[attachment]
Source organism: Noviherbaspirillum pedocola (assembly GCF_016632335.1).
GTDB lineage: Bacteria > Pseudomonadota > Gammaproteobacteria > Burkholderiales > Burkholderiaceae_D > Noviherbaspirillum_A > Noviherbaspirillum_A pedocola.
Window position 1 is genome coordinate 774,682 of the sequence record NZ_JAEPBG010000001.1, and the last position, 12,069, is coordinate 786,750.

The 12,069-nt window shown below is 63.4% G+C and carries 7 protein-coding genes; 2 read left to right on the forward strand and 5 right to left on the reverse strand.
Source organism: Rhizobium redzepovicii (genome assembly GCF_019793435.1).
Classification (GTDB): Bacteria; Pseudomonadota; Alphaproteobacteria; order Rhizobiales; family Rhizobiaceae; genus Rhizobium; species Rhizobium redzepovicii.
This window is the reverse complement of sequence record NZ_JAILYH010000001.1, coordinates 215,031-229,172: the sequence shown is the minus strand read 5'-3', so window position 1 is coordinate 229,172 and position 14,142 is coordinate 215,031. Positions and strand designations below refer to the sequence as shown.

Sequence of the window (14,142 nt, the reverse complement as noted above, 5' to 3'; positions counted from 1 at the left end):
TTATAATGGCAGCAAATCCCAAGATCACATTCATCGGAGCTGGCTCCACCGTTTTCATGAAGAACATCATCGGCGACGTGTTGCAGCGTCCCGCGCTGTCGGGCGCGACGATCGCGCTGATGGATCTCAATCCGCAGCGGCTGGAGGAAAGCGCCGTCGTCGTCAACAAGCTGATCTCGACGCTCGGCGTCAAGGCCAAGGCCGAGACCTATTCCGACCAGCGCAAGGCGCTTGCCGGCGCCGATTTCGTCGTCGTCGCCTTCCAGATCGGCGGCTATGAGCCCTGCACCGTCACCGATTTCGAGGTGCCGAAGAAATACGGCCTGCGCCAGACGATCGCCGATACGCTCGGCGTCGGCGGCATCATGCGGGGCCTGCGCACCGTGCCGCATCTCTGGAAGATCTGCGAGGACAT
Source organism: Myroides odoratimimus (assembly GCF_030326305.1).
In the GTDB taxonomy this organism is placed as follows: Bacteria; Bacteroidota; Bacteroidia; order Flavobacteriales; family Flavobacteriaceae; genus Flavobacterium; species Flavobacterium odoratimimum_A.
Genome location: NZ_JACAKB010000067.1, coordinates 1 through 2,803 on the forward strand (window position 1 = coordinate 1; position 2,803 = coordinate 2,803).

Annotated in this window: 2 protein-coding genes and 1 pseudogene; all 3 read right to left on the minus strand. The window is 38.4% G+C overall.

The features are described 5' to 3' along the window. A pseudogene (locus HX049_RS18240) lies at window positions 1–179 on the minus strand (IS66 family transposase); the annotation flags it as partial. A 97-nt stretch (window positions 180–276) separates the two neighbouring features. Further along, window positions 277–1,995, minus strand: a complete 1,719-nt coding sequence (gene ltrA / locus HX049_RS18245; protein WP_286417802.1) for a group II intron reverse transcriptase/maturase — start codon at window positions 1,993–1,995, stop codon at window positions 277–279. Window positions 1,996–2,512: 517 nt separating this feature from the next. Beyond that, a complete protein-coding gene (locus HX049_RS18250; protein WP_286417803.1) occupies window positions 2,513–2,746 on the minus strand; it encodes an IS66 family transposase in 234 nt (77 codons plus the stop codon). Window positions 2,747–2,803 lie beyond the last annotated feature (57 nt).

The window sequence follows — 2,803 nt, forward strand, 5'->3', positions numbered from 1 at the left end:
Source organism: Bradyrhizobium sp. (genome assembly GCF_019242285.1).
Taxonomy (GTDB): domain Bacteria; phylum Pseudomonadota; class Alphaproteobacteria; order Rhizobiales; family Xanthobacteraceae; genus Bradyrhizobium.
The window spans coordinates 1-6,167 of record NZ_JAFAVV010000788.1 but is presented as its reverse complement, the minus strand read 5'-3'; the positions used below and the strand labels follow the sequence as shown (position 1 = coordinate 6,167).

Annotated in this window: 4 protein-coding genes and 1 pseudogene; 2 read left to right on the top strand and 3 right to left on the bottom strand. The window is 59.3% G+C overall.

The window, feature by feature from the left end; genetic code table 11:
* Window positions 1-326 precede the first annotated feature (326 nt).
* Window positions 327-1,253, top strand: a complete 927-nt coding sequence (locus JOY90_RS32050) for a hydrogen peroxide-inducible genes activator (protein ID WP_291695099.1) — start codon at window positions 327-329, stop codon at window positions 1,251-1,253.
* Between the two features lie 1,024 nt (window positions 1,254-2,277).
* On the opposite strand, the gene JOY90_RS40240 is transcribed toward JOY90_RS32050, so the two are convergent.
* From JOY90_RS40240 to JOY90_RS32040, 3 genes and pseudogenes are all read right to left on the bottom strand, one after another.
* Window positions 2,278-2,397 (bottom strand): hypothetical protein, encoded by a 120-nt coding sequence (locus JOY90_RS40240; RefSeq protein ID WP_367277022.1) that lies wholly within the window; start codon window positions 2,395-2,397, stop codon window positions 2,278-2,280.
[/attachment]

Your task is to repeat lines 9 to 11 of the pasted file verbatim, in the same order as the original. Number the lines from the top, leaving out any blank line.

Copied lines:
TTATAATGGCAGCAAATCCCAAGATCACATTCATCGGAGCTGGCTCCACCGTTTTCATGAAGAACATCATCGGCGACGTGTTGCAGCGTCCCGCGCTGTCGGGCGCGACGATCGCGCTGATGGATCTCAATCCGCAGCGGCTGGAGGAAAGCGCCGTCGTCGTCAACAAGCTGATCTCGACGCTCGGCGTCAAGGCCAAGGCCGAGACCTATTCCGACCAGCGCAAGGCGCTTGCCGGCGCCGATTTCGTCGTCGTCGCCTTCCAGATCGGCGGCTATGAGCCCTGCACCGTCACCGATTTCGAGGTGCCGAAGAAATACGGCCTGCGCCAGACGATCGCCGATACGCTCGGCGTCGGCGGCATCATGCGGGGCCTGCGCACCGTGCCGCATCTCTGGAAGATCTGCGAGGACAT
Source organism: Myroides odoratimimus (assembly GCF_030326305.1).
In the GTDB taxonomy this organism is placed as follows: Bacteria; Bacteroidota; Bacteroidia; order Flavobacteriales; family Flavobacteriaceae; genus Flavobacterium; species Flavobacterium odoratimimum_A.